Climate Justice: Reasons to Get Involved and Save the World

Our growing Ecological Justice project cultivates a network of diverse artists to tell new stories about who is affected by climate change and how ecological devastation affects migrant communities and communities of color.

Individual artists—especially people of color and feminists—have been making work about the planet for decades, and our goal is to build connections toward a larger cultural strategy.

Environmental justice activists have made a clear case that the effects of ecological destruction—from pollution to food prices to natural disasters—hit hardest for communities of color and low-income people, and yet the historically white-led environmental movement often fails to address the needs of our communities.

As an organization that works to change culture—including cultures of activism—we believe it’s time to flip this script by drawing explicit connections between displacement, migration, and environmental injustice.

Additionally, despite UN findings that climate change mitigation is possible with swift action on a global scale, action tends to be delayed by dispassionate discussion of carbon caps, special interest groups, and the sheer size of the problem.

We believe this is a failure of storytelling, and that cultural organizing rooted in diverse communities can offer a clearer picture of how to think about and respond to these challenges.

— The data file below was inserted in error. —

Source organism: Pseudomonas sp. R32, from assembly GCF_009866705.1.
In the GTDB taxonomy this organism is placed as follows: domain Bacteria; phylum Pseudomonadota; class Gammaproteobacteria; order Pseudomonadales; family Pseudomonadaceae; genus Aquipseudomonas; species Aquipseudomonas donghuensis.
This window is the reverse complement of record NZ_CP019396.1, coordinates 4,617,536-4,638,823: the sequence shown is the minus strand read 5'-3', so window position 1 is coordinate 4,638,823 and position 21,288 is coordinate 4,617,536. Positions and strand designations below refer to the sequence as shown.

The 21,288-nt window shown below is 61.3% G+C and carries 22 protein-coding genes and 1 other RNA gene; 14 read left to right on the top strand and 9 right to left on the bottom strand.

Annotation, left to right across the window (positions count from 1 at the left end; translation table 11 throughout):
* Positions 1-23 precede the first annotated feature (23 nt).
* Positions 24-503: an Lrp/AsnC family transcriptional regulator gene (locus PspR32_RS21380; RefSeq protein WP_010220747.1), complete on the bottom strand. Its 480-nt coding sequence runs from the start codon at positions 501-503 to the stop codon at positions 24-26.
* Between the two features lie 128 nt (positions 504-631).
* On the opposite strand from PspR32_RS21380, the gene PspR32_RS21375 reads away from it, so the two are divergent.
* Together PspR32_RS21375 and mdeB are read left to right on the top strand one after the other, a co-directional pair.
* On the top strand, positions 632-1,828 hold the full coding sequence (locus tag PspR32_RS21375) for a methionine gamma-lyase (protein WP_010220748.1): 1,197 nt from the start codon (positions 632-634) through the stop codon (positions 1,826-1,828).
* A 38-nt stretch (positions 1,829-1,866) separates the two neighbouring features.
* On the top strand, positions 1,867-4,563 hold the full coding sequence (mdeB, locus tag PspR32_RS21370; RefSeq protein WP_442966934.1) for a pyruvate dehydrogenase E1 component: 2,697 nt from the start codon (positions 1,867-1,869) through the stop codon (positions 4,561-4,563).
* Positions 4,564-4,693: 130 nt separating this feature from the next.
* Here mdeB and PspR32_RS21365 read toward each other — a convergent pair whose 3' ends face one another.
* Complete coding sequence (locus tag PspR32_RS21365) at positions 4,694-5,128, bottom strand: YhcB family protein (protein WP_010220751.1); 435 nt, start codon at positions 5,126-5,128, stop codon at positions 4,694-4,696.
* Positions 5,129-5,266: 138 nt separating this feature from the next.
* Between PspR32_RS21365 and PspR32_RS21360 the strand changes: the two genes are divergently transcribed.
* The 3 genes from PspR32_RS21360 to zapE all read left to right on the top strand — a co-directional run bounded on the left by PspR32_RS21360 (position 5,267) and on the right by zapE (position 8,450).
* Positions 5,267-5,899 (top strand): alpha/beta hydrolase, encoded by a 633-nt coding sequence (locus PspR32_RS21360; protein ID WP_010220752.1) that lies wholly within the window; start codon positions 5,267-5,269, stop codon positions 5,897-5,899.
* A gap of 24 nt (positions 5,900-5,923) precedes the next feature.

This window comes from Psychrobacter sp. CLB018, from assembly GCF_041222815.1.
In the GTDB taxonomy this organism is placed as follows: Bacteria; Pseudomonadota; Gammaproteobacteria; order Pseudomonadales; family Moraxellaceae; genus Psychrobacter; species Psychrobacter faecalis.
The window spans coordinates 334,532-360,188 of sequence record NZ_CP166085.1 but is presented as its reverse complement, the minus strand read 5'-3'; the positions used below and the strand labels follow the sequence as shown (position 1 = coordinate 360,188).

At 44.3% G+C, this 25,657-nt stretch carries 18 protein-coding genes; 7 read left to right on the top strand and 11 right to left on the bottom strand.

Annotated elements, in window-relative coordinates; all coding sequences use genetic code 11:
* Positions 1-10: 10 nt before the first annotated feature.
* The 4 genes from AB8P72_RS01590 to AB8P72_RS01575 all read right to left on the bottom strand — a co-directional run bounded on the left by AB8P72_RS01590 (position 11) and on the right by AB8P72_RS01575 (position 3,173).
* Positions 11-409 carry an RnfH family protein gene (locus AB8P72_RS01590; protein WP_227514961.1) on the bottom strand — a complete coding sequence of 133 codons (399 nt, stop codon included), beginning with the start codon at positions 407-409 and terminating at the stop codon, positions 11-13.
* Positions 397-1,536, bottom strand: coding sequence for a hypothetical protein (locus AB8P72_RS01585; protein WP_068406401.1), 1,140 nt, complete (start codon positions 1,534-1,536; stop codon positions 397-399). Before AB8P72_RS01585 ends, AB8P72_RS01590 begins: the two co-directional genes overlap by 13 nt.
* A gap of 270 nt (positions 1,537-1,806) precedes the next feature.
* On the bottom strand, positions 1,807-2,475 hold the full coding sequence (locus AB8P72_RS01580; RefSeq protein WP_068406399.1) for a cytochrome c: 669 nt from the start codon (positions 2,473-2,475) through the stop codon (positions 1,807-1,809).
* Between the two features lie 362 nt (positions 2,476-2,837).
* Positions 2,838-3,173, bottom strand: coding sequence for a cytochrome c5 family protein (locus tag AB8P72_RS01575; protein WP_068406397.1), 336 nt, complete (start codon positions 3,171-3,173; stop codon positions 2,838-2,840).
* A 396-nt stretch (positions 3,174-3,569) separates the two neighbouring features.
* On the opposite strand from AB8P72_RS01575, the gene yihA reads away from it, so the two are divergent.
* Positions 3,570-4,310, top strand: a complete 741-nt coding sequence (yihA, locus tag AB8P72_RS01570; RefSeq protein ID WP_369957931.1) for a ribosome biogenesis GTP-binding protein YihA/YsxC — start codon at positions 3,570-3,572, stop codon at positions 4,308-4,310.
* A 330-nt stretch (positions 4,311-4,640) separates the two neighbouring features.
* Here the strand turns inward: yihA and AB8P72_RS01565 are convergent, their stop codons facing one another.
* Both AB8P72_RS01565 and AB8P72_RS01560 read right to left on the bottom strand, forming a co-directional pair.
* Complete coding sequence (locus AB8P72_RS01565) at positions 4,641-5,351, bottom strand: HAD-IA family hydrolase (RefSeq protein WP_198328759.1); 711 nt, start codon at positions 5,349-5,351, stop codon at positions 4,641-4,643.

We’re working with our partners at Movement Generation, Justseeds, and the People’s Climate March to create increased opportunities for migrant artists and artists of color, by providing additional funding, training, research trips, and experiences in environmental advocacy.

CultureStrike is also building partnerships with environmental justice organizations that have often lacked the resources to invest in cultural organizing strategies.

And, of course, we’re commissioning new and daring works of art that can expand the cultural imagination and motivate people towards action.

Building on our history of reaching audiences through diverse media ranging from pop culture to fine art, we’re developing poster portfolios, comedy shows, literature, activist toolkits, and pop-up exhibitions.

Ultimately we believe that content shaped by community experiences will increase the urgency, accessibility, and impact of the pro-climate movement.

Get Involved!
Are you an artist working on issues of environmental justice, or an organization looking to develop cultural strategy? Get in touch with Gabriel so we can grow this program together!

Learn More
Check out images and reflections from our contingent at the 2014 People’s Climate March on Storify.

In The News

PRI’s The World: “When environmental activists march in New York, look for immigrants at the head of the parade”

The Counterculturalists II: Rebels + Bohemians

FEATURING: Urayoán Noel, Carolina González and Manan Ahmed

The second event in The Asian American Writers’ Workshop’s Counterculturalists series highlights some of the rebels and bohemians of color who are often erased from histories of the left and the avant-garde.

Watch a clip from American Revolutionary: The Evolution of Grace Lee Boggs, the new documentary film about 98-year-old Detroit-based Asian American activist legend Grace Lee Boggs.

Poet Urayoán Noel—author of In Visible Movement: Nuyorican Poetry from the Sixties to Slam—talks about avant-garde poet Pedro Pietri, the Nuyorican Movement co-founder who called himself a reverend, donned black robes and carried a large collapsible cross. (He died, he said, in the Vietnam war.) New School Professor Carolina González links together Puerto Rican labor activist Bernardo Vega and Afro-Trinidadian essayist C.L.R. James, one of the central intellectuals of post-colonial Marxism and the African diaspora.